Sure not a bad UX to use – intuitive with some neat ‘it remembers me’ features but the overall UX is not where the disruption is. By now you have guessed where it is, right? – and yes it is a game-changer and one so simple that its described in a beautifully understated way on the Netflix Online Help: “Netflix’s Post-Play feature will give a brief countdown before automatically playing the next episode for you”. It started way back in 2012 as the UX team began playing around with various ways to do it. You sit there and when the episode finishes you watch a countdown timer ‘in seconds’ before the next episode starts which you usually then watch. This single small UX feature has changed our viewing habits and evolved ‘binge-watching’ from old-school 80s midnight cine-plex marathons, and beyond 90s DVD Box sets, to now completely change the whole streaming and distribution model in ways that are probably irreversible. Watch one episode at a time? – bah – never again. Offer me one episode at a time – no way! – Yes – you can turn it off in the settings but who wants to do that… I started watching the first season of ‘House of Cards’ about a month ago, had heard it was great but had never got around to it – after binge-watching the first season I realised Season Four was out in March. Thinking Season Four would surely be one episode per week I quickly moved through Season Two and Season Three planning that things would then slow down with Season Four and one episode per week only to discover after episode one that the full Season Four was available for immediate ‘binge’. Well that’s all over now, it was over in just a few nights and days of avoiding friends and ALL social media to remain spoiler-free, and now, well, I just have to die for a year or so waiting for Season 5. This is not the way I watched two seasons of Special Agent Dale Cooper in Twin Peaks, and it is not the way I watch iView – Netflix what a beautifully disruptive little piece of UX design you have delivered.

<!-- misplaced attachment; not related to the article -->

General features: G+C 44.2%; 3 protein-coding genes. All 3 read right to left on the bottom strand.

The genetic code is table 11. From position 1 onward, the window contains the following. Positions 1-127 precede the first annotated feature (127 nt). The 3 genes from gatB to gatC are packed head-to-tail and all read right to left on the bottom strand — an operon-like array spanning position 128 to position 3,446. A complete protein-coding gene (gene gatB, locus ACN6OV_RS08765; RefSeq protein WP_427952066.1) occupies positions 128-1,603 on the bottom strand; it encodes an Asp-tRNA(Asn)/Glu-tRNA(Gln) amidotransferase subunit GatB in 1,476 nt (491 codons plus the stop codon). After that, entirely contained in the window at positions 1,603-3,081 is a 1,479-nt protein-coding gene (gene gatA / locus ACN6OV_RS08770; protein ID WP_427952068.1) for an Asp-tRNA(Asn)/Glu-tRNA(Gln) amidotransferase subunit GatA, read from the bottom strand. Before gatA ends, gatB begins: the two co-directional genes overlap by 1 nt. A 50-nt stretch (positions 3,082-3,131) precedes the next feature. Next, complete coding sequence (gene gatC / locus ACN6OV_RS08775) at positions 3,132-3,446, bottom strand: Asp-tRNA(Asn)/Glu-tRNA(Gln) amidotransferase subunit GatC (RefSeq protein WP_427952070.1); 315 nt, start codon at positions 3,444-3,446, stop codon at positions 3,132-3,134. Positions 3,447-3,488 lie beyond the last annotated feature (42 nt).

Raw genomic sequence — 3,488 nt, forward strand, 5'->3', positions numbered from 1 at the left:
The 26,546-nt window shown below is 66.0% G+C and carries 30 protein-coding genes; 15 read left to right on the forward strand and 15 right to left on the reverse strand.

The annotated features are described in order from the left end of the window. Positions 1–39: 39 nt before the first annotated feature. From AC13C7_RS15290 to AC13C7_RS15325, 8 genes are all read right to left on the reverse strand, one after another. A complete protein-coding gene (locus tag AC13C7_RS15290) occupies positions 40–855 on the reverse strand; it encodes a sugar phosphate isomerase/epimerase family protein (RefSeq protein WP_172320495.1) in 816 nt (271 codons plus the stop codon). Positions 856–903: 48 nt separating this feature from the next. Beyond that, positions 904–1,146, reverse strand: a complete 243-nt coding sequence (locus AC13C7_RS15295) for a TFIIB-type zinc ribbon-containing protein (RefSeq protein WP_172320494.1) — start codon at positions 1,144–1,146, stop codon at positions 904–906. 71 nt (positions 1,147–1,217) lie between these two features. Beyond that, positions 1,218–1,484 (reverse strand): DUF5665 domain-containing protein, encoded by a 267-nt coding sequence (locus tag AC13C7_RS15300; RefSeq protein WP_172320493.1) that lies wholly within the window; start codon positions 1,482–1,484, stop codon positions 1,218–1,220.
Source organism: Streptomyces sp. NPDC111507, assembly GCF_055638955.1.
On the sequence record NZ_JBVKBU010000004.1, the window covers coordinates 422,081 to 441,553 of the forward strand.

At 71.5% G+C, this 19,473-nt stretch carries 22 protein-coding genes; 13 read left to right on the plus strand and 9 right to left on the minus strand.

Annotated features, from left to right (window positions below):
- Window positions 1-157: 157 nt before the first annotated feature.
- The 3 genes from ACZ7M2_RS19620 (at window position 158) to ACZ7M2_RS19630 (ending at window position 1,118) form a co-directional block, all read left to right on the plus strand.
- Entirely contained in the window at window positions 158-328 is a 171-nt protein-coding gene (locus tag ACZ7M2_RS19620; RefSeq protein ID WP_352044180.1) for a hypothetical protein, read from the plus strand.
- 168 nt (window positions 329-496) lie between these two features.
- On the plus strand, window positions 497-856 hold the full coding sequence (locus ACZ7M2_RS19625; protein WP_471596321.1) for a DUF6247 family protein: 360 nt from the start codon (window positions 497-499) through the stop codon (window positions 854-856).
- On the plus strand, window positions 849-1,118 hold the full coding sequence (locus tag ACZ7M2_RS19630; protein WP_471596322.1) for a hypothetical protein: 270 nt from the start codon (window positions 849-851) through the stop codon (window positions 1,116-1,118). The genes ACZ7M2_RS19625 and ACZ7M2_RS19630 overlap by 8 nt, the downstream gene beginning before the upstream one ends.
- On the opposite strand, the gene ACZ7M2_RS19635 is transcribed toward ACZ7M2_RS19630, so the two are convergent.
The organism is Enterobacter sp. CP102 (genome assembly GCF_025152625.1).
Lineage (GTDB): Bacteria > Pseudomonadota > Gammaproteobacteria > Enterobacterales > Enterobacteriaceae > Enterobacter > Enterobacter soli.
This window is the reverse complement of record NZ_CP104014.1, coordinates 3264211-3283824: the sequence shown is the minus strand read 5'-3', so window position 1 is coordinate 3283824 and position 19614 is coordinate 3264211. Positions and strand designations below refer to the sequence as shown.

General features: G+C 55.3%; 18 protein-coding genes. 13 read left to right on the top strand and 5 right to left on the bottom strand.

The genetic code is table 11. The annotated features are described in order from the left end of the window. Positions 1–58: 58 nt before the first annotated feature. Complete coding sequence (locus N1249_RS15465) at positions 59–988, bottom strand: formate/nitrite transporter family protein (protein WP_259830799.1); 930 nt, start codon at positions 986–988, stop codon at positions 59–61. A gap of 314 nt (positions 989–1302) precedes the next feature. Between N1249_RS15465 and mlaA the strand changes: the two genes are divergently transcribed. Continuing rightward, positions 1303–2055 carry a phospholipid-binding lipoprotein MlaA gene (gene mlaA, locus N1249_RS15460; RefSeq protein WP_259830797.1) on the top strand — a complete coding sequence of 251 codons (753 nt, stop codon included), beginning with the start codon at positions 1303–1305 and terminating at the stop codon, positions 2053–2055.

Have you got any other great examples of Disruptive UX design. I would love to hear of them? – I am still trying to think of others as simple but as influential.